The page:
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The Most Practical Big Data Use Cases of 2016
August 25, 2016 News


Big data is sexy.  Data scientists are the unicorns of the job market right now. Some days, it feels as though we are living right on the edge of some science fiction utopian future.

But unicorns and sci-fi aside, for businesses, implementing something like a big data strategy has to be more than sexy: it has to be practical.

In my book, Big Data in Practice, I outline 45 different practical use cases in which companies have successfully used analytics to deliver extraordinary results.

These are some of my favorites.

How big data is used to drive supermarket performance

Wal Mart is the largest retailer in the world and the world’s largest company by revenue, with more than two million employees and 20,000 stores in 28 countries.

With operations on this scale it’s no surprise that they have long seen the value in data analytics. In 2004, when Hurricane Sandy hit the US, they found that unexpected insights could come to light when data was studied as a whole, rather than as isolated individual sets.

Attempting to forecast demand for emergency supplies in the face of the approaching Hurricane Sandy, CIO Linda Dillman turned up some surprising statistics. As well as flashlights and emergency equipment, expected bad weather had led to an upsurge in sales of strawberry Pop Tarts in several other locations. Extra supplies of these were dispatched to stores in Hurricane Frances’s path in 2012, and sold extremely well.

Timely analysis of real-time data is seen as key to driving business performance – as Walmart Senior Statistical Analyst Naveen Peddamail runs Wal Mart’s Data Cafe and tells me: “If you can’t get insights until you’ve analysed your sales for a week or a month, then you’ve lost sales within that time. Our goal is always to get information to our business partners as fast as we can, so they can take action and cut down the turnaround time. It is proactive and reactive analytics.”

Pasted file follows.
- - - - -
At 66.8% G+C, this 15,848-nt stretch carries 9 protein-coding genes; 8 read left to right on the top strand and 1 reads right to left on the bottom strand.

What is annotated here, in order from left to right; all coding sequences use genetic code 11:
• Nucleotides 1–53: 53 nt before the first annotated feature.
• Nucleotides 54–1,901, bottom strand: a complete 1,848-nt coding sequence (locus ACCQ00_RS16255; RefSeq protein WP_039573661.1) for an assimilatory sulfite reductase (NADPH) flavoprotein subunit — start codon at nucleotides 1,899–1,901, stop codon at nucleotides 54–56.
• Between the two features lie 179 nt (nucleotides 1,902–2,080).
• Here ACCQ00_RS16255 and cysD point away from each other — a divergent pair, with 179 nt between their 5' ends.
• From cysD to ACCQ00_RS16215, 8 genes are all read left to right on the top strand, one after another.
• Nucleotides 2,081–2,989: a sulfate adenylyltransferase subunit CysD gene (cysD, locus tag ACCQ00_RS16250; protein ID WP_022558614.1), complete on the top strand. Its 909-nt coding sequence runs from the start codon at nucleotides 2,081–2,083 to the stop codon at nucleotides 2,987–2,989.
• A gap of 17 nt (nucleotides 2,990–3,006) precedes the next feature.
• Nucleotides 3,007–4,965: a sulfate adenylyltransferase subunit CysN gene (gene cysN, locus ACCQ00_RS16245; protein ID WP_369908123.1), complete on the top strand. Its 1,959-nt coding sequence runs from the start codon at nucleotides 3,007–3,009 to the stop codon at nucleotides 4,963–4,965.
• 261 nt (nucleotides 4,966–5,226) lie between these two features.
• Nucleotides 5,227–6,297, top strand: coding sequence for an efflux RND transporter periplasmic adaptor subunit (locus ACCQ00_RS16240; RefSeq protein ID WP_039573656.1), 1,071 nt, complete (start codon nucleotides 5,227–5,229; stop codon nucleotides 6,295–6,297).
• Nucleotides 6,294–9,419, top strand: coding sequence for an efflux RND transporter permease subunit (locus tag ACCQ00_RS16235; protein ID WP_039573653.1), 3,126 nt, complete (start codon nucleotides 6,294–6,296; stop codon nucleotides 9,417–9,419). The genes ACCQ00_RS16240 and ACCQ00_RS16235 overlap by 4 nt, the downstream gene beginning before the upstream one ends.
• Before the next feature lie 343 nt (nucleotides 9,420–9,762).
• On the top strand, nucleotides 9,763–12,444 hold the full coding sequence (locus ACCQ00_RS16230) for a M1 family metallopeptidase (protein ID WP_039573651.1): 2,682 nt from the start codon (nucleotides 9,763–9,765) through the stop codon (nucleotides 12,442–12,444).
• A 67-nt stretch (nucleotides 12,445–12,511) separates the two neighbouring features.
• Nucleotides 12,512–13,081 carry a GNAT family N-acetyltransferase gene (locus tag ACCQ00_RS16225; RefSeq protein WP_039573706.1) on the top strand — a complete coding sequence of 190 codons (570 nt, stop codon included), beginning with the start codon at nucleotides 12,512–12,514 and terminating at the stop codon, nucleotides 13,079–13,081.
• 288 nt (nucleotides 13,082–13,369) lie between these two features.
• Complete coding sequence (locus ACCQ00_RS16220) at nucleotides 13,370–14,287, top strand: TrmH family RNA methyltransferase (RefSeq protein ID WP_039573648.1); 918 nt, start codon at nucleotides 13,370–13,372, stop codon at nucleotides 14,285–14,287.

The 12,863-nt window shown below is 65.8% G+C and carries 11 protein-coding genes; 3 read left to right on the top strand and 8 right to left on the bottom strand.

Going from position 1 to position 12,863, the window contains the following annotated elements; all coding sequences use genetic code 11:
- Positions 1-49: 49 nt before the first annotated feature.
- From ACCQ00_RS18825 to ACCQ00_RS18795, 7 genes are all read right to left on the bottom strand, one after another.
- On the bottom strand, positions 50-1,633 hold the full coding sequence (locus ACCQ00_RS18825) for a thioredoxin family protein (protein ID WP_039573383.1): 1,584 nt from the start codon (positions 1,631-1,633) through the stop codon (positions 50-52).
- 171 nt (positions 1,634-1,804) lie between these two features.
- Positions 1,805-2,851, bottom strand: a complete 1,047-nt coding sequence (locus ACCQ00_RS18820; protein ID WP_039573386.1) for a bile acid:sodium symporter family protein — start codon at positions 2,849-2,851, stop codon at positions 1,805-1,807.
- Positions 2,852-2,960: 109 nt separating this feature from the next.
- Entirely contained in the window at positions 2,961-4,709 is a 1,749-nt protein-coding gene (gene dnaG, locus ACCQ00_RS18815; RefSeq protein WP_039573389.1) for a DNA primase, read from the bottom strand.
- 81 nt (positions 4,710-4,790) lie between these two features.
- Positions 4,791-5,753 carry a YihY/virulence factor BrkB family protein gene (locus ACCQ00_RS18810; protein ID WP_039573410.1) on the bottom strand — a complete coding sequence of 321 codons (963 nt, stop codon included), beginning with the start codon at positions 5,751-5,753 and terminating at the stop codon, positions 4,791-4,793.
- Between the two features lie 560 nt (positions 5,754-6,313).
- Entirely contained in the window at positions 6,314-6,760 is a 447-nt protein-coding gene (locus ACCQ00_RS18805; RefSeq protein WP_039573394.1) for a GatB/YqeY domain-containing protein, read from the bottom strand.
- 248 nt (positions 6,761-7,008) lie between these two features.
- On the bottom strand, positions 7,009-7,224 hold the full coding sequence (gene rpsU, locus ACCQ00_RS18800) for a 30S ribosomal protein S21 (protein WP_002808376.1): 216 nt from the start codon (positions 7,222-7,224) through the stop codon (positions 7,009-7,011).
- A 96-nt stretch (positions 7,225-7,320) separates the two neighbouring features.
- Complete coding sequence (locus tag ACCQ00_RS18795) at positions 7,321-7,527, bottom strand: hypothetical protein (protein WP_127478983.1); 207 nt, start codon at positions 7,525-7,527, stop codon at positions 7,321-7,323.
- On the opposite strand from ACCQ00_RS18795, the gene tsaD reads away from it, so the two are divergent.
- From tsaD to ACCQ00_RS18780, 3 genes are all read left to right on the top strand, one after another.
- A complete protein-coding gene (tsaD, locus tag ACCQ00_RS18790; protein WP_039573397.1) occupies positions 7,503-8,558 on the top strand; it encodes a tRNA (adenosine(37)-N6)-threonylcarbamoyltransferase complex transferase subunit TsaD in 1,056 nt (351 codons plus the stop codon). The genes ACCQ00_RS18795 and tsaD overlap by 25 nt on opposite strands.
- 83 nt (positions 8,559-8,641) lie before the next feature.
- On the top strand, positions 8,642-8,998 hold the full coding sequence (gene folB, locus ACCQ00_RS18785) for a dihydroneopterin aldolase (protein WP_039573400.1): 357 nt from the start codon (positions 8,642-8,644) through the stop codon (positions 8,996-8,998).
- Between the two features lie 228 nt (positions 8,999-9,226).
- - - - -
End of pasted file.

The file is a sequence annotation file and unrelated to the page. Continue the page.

Peddamail gives an example of a grocery team struggling to understand why sales of a particular produce were unexpectedly declining. Once their data was in the hands of the Cafe analysts, it was established very quickly that the decline was directly attributable to a pricing error. The error was immediately rectified and sales recovered within days.

Sales across different stores in different geographical areas can also be monitored in real-time. One Halloween, Peddamail recalls, sales figures of novelty cookies were being monitored, when analysts saw that there were several locations where they weren’t selling at all. This enabled them to trigger an alert to the merchandising teams responsible for those stores, who quickly realized that the products hadn’t even been put on the shelves. Not exactly a complex algorithm, but it wouldn’t have been possible without real-time analytics.

Wal Mart tell me that the Data Café system has led to a reduction in the time it takes from a problem being spotted in the numbers to a solution being proposed from an average of two to three weeks down to around 20 minutes.

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